New York City Comptroller Scott Stringer. | NYC OFFICE OF THE COMPTROLLER
A survey of LGBTQ residents of New York recently completed by City Comptroller Scott Stringer points to clear disparities in employment and housing opportunities, food security, and public safety that respondents experience due to their sexual orientation or gender identity and expression.
And despite one score in which the LGBTQ community seems better situated than the average New Yorker – access to private health insurance – transgender and other gender-nonconforming (GNC) members of the community report widespread discrimination and harassment in the full spectrum of care environments.
Stringer’s findings are all the more telling since the survey of 359 respondents was not based on a scientific sample. Those participating were disproportionately from Manhattan and from the non-Hispanic white population, and they skewed younger, better educated, and wealthier than New York City residents generally.
Community profile highlights particular disadvantages based on gender identity, race, ethnicity
That fact is significant given that the disparities found in the comptroller’s report were greatest in communities of color and among transgender and other GNC respondents. Stringer’s effort – which relied on social media and outreach to advocacy and service organizations – did yield a strong response from the transgender community, with 10 percent of the sample identifying as trans, while 47 percent said they were cisgender (that is, not transgender) males and 40 percent cisgender females.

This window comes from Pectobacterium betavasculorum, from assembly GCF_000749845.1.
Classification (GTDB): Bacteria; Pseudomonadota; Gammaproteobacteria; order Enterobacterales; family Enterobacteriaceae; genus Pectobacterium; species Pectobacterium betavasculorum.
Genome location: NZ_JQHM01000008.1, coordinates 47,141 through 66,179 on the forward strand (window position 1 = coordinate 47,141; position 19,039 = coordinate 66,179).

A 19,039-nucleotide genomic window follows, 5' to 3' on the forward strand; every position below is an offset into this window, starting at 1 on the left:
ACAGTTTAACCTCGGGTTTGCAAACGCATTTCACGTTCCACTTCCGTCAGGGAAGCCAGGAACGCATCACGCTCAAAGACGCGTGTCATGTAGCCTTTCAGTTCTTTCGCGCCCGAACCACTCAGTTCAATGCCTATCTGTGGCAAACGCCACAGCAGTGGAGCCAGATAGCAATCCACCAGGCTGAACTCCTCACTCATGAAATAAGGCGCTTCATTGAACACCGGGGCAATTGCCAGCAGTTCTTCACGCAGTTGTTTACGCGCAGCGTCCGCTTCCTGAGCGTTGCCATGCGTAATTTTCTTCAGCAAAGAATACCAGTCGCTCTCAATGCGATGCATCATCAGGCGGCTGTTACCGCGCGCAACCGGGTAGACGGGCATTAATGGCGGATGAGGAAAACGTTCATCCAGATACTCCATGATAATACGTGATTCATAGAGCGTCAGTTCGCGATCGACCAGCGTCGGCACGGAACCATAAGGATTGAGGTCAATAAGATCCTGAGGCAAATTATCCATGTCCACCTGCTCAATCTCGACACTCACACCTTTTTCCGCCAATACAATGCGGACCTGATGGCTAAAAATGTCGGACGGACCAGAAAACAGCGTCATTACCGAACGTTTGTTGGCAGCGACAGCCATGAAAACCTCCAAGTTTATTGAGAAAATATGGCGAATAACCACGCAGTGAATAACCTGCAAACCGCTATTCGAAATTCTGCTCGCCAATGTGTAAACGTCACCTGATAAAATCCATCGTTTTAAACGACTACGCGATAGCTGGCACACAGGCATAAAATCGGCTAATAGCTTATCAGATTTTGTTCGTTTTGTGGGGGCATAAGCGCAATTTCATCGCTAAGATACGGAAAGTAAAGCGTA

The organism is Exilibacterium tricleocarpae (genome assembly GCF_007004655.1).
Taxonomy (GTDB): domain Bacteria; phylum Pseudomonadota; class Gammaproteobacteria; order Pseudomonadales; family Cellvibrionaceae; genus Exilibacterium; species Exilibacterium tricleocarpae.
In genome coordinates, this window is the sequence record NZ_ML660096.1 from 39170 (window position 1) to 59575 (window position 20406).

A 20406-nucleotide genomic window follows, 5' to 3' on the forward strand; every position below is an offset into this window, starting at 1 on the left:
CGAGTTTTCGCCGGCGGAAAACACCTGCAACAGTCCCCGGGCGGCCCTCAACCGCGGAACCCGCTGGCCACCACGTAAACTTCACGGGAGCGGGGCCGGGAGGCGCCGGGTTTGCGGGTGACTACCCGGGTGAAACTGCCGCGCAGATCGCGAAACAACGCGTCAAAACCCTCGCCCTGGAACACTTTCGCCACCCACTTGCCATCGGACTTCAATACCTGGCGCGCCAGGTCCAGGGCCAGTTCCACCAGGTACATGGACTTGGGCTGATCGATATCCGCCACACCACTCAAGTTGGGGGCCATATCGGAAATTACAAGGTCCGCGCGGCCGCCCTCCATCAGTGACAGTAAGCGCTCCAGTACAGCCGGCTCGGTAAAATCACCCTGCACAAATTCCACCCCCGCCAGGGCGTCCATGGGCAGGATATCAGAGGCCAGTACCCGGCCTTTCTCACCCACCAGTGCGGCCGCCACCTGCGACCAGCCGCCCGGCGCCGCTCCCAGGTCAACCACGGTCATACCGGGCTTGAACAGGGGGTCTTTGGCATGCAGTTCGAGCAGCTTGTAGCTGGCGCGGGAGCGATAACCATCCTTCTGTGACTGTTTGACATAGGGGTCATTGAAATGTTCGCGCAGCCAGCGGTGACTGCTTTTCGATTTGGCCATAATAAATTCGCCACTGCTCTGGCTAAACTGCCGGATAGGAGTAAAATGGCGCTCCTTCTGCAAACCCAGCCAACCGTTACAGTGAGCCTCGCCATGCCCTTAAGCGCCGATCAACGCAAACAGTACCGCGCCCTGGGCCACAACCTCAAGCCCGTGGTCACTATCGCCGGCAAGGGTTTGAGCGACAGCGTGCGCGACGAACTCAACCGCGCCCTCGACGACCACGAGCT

Commenting on the survey results, Stringer said, “We’ve made big strides, but there is undoubtedly more to do. No one should face economic insecurity, harassment, or unequal public treatment because of who they are or who they love. We launched this survey to pinpoint the gaps in services, identify where New York City can improve, and spotlight how we can be a more inclusive city. In 2017, too many states across America are fixated on backwards ‘bathroom bills’ and want nothing more than to turn back the clock on progress. New York City must continue to be a leader when it comes to building communities where everyone feels safe and respected.”
Among survey respondents, more than one-fifth, or 21 percent, said they had faced employment discrimination in the form of not being hired, not being promoted, or being fired or forced to resign because of their LGBTQ status. As with many other measures in the survey, trans and GNC respondents reported greater discrimination in employment, with 42 percent of them reporting such adverse impacts.
A far larger nationwide study of transgender Americans carried out by the National Center for Transgender Equality (NCTE) in 2015, with a total sample size approaching 28,000, found that 30 percent of respondents cited such discrimination.
In the area of housing, nearly one fifth, or 18 percent of respondents, indicated they had experience with homelessness during at least one period in their life. Here, disparities within the overall sample existed on both racial/ ethnic lines and on the basis of gender identity.
Forty percent of Hispanic respondents said they had been homeless during their lives, 27 percent of blacks, and 23 percent of Asians, while only 10 percent of white respondents said they had.
Among transgender and GNC respondents, 38 percent said they had experienced homelessness versus 30 percent among the 2015 respondents to NCTE’s nationwide survey.